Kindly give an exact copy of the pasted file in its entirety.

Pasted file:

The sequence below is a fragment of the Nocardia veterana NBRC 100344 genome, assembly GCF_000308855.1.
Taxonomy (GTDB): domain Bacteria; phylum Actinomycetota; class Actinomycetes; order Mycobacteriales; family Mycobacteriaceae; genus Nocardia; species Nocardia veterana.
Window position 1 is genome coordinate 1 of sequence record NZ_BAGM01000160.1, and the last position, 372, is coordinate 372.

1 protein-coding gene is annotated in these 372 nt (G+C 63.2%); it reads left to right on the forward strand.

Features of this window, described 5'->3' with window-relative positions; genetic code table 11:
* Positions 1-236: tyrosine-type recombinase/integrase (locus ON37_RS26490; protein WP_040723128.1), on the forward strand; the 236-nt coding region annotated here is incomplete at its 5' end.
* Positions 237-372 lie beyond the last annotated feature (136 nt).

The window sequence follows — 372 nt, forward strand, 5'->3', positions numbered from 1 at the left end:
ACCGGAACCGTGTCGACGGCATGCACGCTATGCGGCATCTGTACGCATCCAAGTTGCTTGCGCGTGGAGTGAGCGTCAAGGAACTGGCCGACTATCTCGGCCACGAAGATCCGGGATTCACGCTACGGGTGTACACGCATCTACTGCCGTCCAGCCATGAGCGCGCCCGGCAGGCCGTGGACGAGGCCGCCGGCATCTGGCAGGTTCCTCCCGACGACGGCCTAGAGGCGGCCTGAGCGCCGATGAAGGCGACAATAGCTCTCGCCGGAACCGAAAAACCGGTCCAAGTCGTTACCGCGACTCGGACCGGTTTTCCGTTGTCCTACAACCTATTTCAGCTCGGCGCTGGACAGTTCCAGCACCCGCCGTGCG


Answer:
The sequence below is a fragment of the Nocardia veterana NBRC 100344 genome, assembly GCF_000308855.1.
Taxonomy (GTDB): domain Bacteria; phylum Actinomycetota; class Actinomycetes; order Mycobacteriales; family Mycobacteriaceae; genus Nocardia; species Nocardia veterana.
Window position 1 is genome coordinate 1 of sequence record NZ_BAGM01000160.1, and the last position, 372, is coordinate 372.

1 protein-coding gene is annotated in these 372 nt (G+C 63.2%); it reads left to right on the forward strand.

Features of this window, described 5'->3' with window-relative positions; genetic code table 11:
* Positions 1-236: tyrosine-type recombinase/integrase (locus ON37_RS26490; protein WP_040723128.1), on the forward strand; the 236-nt coding region annotated here is incomplete at its 5' end.
* Positions 237-372 lie beyond the last annotated feature (136 nt).

The window sequence follows — 372 nt, forward strand, 5'->3', positions numbered from 1 at the left end:
ACCGGAACCGTGTCGACGGCATGCACGCTATGCGGCATCTGTACGCATCCAAGTTGCTTGCGCGTGGAGTGAGCGTCAAGGAACTGGCCGACTATCTCGGCCACGAAGATCCGGGATTCACGCTACGGGTGTACACGCATCTACTGCCGTCCAGCCATGAGCGCGCCCGGCAGGCCGTGGACGAGGCCGCCGGCATCTGGCAGGTTCCTCCCGACGACGGCCTAGAGGCGGCCTGAGCGCCGATGAAGGCGACAATAGCTCTCGCCGGAACCGAAAAACCGGTCCAAGTCGTTACCGCGACTCGGACCGGTTTTCCGTTGTCCTACAACCTATTTCAGCTCGGCGCTGGACAGTTCCAGCACCCGCCGTGCG